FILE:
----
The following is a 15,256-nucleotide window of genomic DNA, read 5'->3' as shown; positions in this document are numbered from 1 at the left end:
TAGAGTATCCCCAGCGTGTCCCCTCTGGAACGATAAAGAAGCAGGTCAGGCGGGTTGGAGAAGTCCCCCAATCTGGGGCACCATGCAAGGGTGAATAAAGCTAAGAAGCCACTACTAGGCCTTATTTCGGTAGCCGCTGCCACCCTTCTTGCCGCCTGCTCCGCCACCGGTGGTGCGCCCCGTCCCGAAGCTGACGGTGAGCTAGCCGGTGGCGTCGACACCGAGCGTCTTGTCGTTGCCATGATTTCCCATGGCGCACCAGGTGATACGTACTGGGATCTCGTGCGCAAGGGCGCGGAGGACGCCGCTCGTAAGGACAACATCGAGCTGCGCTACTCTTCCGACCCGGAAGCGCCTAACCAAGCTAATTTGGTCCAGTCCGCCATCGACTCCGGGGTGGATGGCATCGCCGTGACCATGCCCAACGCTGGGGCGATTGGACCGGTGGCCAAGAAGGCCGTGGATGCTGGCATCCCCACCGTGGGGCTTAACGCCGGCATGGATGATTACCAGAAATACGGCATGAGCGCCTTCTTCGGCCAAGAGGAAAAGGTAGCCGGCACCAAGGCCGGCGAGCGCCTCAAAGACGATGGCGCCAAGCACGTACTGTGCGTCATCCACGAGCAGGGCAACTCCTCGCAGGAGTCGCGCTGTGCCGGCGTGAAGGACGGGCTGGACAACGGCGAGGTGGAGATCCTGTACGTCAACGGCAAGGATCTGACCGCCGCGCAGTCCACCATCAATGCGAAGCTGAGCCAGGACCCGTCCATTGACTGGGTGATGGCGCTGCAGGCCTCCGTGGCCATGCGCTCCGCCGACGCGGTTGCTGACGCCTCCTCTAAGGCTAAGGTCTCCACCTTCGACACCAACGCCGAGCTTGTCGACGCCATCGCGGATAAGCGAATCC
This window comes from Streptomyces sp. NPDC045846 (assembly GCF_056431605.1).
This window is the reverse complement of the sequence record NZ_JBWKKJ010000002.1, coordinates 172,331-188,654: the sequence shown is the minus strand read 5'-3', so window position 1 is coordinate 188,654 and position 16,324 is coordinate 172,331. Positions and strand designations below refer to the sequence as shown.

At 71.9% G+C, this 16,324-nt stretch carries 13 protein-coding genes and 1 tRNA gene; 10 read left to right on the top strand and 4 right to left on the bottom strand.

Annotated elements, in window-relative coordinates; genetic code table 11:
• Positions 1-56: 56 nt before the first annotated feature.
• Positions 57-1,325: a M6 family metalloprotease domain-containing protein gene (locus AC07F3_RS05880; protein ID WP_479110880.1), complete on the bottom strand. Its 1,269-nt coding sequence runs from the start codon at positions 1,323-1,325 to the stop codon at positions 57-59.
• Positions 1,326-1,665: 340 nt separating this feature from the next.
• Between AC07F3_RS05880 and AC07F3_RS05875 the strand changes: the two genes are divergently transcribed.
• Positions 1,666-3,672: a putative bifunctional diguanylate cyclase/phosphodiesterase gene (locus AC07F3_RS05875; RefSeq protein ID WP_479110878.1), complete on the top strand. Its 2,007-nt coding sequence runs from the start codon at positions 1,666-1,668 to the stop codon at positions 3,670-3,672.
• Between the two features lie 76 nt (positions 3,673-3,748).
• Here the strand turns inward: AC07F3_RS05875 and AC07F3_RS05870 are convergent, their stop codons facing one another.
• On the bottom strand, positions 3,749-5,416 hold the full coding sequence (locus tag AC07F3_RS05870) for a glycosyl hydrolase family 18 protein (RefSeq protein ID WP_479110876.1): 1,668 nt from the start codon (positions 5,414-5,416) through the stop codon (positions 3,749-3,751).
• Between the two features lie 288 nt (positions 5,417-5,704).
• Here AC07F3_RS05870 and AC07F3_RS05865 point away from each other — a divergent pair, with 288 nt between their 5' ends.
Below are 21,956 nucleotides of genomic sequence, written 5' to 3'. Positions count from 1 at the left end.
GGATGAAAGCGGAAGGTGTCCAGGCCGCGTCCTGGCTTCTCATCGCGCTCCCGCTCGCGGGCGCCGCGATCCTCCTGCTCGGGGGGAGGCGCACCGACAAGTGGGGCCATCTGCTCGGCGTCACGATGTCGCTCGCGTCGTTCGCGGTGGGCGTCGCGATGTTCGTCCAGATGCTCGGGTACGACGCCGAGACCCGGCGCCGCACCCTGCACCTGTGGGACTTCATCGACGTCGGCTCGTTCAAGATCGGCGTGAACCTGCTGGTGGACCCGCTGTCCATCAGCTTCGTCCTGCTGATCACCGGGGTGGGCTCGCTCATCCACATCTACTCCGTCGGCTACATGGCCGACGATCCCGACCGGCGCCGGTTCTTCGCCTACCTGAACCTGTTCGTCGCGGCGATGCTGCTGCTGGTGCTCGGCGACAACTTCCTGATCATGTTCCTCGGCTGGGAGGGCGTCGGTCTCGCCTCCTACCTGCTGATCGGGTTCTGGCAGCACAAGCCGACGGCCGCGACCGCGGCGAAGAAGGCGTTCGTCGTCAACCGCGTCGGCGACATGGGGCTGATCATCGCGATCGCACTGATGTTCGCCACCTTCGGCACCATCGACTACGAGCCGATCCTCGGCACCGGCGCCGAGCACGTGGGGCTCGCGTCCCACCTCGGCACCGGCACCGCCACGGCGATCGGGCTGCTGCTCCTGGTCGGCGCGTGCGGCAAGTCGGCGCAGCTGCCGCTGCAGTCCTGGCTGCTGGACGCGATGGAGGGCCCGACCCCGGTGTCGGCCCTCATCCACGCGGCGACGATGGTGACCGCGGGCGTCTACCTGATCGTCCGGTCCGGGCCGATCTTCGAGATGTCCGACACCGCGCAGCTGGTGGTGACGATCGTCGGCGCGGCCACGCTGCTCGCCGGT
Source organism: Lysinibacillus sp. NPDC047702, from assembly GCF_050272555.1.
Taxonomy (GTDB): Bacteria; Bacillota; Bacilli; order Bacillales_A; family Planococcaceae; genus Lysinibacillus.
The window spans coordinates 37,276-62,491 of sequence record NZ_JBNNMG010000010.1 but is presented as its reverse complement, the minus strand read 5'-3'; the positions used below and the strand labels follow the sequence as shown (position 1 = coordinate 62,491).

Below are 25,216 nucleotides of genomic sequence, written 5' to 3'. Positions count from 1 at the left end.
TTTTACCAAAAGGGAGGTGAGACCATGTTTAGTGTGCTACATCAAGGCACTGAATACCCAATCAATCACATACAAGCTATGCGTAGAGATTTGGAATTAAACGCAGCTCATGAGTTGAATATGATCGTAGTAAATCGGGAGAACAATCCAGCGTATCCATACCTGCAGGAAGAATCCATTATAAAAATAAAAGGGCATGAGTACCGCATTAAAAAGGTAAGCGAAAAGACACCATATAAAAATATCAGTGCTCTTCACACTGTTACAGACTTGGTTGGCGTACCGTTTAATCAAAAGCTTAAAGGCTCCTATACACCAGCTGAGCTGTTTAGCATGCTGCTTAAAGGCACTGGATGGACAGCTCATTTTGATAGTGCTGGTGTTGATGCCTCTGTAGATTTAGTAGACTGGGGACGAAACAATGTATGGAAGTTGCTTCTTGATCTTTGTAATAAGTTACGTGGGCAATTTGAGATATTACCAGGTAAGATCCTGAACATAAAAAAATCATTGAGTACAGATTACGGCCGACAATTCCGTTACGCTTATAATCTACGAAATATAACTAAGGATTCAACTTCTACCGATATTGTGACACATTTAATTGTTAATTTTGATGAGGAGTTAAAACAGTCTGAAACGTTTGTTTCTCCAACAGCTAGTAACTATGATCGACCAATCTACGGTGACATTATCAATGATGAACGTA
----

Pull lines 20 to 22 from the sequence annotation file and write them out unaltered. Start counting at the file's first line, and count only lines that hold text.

Taxonomy (GTDB): Bacteria; Bacillota; Bacilli; order Bacillales_A; family Planococcaceae; genus Lysinibacillus.
The window spans coordinates 37,276-62,491 of sequence record NZ_JBNNMG010000010.1 but is presented as its reverse complement, the minus strand read 5'-3'; the positions used below and the strand labels follow the sequence as shown (position 1 = coordinate 62,491).

Below are 25,216 nucleotides of genomic sequence, written 5' to 3'. Positions count from 1 at the left end.